Like most, I was a fan of the first two Spider-Man movies by director Sam Raimi. The CGI seemed a bit obvious at times when Spider-Man was jumping and swinging on occasion, but overall was acceptable. The story had some heart along with the action.
But before the release of Spider-Man 3, I predicted the movie would fail. Not necessarily from a monetary standpoint, but as a movie.
Spider-Man 3 had way too much going on. Gwen Stacy (Peter Parker’s first true love), Harry Osborn as the New Goblin, the Sandman, Venom, Parker’s ego struggle as a result of the new black suit, his attempt to propose to Mary Jane…that’s enough for at least five movies!
Any film student will tell you that the more elements you add to a story, the more difficult it is to get much depth of any of them. A “jack of all trades, master of none” kind of thing.
Sure enough, fans and critics alike loathed the movie. On Rotten Tomatoes, only 63% of critics liked Spider-Man 3 and even fewer moviegoers (54%) liked it—a steep drop from the 93% critic and 81% audience rating for Spider-Man 2.
I didn’t like it either, despite making the effort to see it in the theater rather than wait for the DVD.
The dislike for the film was so strong that fans actually demanded an apology from Raimi—even two years after Spider-Man 3 came out in theaters! And Raimi, to his credit, did admit it was too much crammed into the movie.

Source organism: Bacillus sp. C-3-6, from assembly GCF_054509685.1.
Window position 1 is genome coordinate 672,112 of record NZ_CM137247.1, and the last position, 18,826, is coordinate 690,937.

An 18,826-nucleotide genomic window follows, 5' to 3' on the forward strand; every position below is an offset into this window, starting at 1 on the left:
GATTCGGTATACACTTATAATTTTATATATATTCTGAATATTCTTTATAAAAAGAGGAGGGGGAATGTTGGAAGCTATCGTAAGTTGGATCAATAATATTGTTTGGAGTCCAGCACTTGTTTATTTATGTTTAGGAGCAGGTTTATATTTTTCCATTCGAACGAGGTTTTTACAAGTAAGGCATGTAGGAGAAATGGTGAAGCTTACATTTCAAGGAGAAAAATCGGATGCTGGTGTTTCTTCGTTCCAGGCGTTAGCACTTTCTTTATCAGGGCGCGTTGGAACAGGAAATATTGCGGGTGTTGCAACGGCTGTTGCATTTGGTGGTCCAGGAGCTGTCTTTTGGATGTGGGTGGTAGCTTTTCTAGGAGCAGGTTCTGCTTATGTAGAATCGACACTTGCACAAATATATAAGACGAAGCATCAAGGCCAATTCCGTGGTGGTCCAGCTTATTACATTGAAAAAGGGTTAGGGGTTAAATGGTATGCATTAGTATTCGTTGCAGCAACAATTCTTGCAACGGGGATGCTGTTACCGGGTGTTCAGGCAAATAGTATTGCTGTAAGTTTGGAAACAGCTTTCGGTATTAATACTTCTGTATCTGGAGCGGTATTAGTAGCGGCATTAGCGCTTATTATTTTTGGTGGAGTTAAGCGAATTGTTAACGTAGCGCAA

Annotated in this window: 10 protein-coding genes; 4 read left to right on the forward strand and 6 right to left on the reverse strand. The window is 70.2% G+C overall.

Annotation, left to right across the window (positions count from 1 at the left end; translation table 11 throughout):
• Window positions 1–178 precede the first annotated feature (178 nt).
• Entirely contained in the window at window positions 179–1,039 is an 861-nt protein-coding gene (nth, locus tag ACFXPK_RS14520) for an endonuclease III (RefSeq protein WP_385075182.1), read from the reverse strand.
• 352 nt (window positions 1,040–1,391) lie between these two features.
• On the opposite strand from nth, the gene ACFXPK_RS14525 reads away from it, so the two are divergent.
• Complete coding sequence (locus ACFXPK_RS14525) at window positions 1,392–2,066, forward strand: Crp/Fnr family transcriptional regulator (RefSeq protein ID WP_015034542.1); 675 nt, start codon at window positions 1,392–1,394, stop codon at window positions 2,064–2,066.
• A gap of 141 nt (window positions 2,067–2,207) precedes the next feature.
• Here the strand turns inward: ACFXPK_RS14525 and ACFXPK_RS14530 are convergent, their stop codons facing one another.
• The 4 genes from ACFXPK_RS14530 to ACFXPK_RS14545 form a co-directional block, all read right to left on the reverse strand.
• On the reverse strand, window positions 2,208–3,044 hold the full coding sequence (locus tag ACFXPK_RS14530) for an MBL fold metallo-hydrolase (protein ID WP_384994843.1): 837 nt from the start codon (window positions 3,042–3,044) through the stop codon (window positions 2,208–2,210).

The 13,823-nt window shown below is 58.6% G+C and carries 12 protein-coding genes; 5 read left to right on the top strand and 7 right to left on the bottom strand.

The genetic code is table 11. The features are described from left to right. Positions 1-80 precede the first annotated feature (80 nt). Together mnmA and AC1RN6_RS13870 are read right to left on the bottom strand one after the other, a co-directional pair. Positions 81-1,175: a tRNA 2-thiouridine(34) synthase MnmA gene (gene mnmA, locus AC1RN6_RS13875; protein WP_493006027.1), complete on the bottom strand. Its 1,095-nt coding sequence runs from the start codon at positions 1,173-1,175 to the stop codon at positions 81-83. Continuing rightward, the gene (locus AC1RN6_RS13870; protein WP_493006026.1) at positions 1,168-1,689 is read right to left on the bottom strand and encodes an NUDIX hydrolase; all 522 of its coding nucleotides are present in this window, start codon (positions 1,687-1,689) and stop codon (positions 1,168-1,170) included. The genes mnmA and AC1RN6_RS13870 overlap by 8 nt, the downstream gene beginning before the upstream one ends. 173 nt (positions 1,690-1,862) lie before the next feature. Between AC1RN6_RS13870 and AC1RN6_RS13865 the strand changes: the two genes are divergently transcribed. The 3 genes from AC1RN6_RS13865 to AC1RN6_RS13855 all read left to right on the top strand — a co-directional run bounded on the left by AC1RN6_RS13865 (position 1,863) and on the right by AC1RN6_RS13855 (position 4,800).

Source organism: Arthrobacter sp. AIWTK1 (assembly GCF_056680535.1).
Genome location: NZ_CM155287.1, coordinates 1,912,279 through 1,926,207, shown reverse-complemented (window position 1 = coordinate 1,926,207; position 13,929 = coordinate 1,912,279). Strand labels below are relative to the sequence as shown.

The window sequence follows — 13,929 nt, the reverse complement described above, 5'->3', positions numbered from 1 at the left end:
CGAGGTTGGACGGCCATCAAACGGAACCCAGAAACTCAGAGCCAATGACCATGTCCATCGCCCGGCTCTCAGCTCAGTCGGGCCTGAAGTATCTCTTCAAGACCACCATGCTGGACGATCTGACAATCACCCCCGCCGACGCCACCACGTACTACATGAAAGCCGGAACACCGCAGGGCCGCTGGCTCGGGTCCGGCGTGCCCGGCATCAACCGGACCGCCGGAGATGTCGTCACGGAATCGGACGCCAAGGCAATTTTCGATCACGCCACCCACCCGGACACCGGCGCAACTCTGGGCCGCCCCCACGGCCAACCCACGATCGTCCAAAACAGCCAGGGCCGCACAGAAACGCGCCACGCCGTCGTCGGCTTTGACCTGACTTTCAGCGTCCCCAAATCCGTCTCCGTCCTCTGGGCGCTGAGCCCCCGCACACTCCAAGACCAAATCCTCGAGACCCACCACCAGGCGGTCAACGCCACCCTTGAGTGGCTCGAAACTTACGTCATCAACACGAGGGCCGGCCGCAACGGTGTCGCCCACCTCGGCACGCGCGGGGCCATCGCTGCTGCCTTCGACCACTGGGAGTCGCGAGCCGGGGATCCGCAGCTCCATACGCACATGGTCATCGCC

“I think having so many villains detracted from the experience. I would agree with the criticism… I think I’ve learned about the importance of getting to the point and the importance of having limitations.”
But in an interesting interview before Spider-Man 3 was released, Raimi revealed that the original Spider-Man 3 story was just to have the Sandman as the villain.
“I had worked on the story with my brother Ivan, and primarily it was a story that featured the Sandman. It was really about Peter, Mary Jane, Harry, and that new character.”
Turns out the former president of Marvel, Avi Arad, pressured Raimi into adding Venom and Gwen Stacy. Raimi read up on Venom and didn’t find the character to be very interesting. Arad insisted that Raimi include Venom, arguing that all Spider-Man fans love Venom. So Raimi tried to fit Venom and Gwen Stacy into the movie to “maybe incorporate this villain to make some of the real diehard fans of Spider-Man finally happy.”
That would explain why Venom and Gwen Stacy are minor characters in the film. Gwen Stacy could have been substituted with any female character since her role as Peter Parker’s first real love interest isn’t on display in the film. And Venom is more of a sidekick to the Sandman (restraining Spider-Man while the Sandman delivers the blows), rather than a lead villain character.
History repeats itself?
I’ve recently found out that Amazing Spider-Man 2 is following the same tragic movie formula as Spider-Man 3.
ASM2 will introduce Mary Jane Watson (in a minor role) and Harry Osborn, with Electro and (supposedly) Rhino as villains.
[Side note: Electro will not be in his familiar green-and-yellow suit; actor Jamie Foxx, who will play the villain, said Electro’s suit will be black and won’t wear the infamous yellow electricity mask.]
So let’s see: both Spider-Man 3 and Amazing Spider-Man 2 will have some sort of love triangle, an Osborn, and two villains.
Maybe ASM2 director Marc Webb, who is reportedly going to start production this month, should get his apology ready beforehand.